• Quinn Gray was up to his usual antics, struggling to hit his target consistently.  The difference this year is that, while not all together on target, he wasn't as miserably inaccurate as he has been in previous camps, so the balls were catchable.   Clearly, he has a big arm, and can flick the ball from his ear with serious velocity, but throughout practice, his accuracy issues did cause him some problems.
  • On one play in particular, his inaccuracy resulted in a great reach behind grab by Marcedes Lewis on a crossing route in traffic that required Marcedes to spin and make the grab. 
  • During deep passing drills, the Jaguars clearly are working on developing chemistry between Byron and the receivers.  He had both of the rookie receivers on the middle field for deep drills (Mike Walker and John Broussard), along with Reggie Williams, Ernest Wilford, and Dennis Northcutt.  All of them had the opportunity to get out there and stretch the field, and all made some nice plays in the individual drills.
  • Broussard appears to be the new Cortez Hankton.  He's got spindly legs, but the kid makes plays.  He was one of the few receivers out there aside from Charles Sharon that was willing to extend and make diving plays on the field.  He made a couple of absolutely wonderful grabs on 50+ yard bombs from Byron where he fully extended and made the grabs.
  • Scott Starks was able to give a glimpse of what he could add to the defense, getting in the mix with Reggie Williams and batting away a deep ball from Byron during the session.
  • On a deep post route, Ernest Wilford showed surprising speed, running right by Terry Cousin and making a grab in stride on from Byron.
  • Lester Ricard got a nice welcome from the defense when he threw a pass in the seam that was intercepted and returned for a touchdown by Jorge Cordova which brought an interesting chant from the defense.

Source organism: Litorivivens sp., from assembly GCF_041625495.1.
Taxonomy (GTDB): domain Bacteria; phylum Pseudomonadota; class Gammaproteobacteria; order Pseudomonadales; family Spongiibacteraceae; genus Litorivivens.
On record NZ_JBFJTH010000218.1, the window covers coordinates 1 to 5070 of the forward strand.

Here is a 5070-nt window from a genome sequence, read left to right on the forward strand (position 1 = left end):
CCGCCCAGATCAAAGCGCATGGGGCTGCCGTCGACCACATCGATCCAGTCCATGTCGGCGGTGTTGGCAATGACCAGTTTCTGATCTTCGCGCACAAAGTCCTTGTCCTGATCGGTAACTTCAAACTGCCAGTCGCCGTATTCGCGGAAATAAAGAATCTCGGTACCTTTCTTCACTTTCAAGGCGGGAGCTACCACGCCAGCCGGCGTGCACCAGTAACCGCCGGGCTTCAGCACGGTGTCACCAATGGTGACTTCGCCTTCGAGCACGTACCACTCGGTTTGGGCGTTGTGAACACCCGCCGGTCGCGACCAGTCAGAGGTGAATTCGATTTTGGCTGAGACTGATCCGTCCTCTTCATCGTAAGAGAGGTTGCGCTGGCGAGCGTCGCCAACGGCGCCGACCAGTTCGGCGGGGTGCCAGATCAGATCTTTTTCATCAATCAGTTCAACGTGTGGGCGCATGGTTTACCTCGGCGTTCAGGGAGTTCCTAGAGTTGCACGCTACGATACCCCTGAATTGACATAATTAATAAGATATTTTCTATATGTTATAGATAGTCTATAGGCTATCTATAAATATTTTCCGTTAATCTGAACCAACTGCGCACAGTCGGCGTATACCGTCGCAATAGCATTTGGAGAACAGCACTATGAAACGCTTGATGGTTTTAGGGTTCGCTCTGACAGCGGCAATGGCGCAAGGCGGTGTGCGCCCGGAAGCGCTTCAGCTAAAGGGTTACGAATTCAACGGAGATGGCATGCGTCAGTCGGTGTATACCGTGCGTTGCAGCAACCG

• Mike Walker, who some have said is nothing but a speed receiver who doesn't have the footwork to have success in the NFL pulled a double move on a deep corner route that left his coverage frozen, and allowed him to haul in a big grab from Byron Leftwich.
  • Quinn Gray's struggles with accuracy bit him when he threw high and behind his intended receiver, Marcedes Lewis.  Lewis tried to make an adjustment for the ball, but it was impossible for him to recover and get it.  The ball was tipped, and intercepted by Nick Sorensen, who returned it for another touchdown.
  • John Broussard made a fully extended, diving and rolling grab on a pass in the seam from David Garrard that was delivered a little low and away from his intended target.  Broussard showed good hands throughout practice, and this play in particular validated that fact.  It was a shoestring grab that he made in traffic.
  • Garrard struggled with some of his shorter passes, including dump offs where he couldn't quite get the feel down.  On one particular play, Fred rolled out of the backfield and into the flat.  Garrard looked that way, rolled and threw to a wide open Taylor .  Unfortunately, he threw the ball high and to the wrong shoulder as Taylor was in stride, causing the ball to fall incomplete behind the running back.
  • Mike Walker continued to impress throughout the session with his ability to cut and go.  Granted, it's shorts and shirts, and the contact was minimal at best, but this kid really can fly, and all he did all day long out there was catch passes.  Not a single drop that I saw during the entire session on anything that was remotely catchable.  Both he and Broussard showed that they have the ability to stretch the field and make plays, and neither one was afraid to do so over the middle when the play required them to do so.  I do have some concern about durability with Broussard.  His legs are alarmingly skinny.  I guess that's to be expected because of his speed, but one good shot from a linebacker or DB and I'd be worried about those legs snapping like chicken bones.  Of course, if he spends all day long running by them, this shouldn't be a concern.
  • It is clear that the Tight End is going to be an integral part of Koetter's new offensive scheme.  There were a lot of 2 TE sets that were run during practice, and in almost every case, these guys weren't in there to block.  Both Wiggins and Marcedes Lewis made some nice catches over the middle in mid-range passes running quick slants or outs.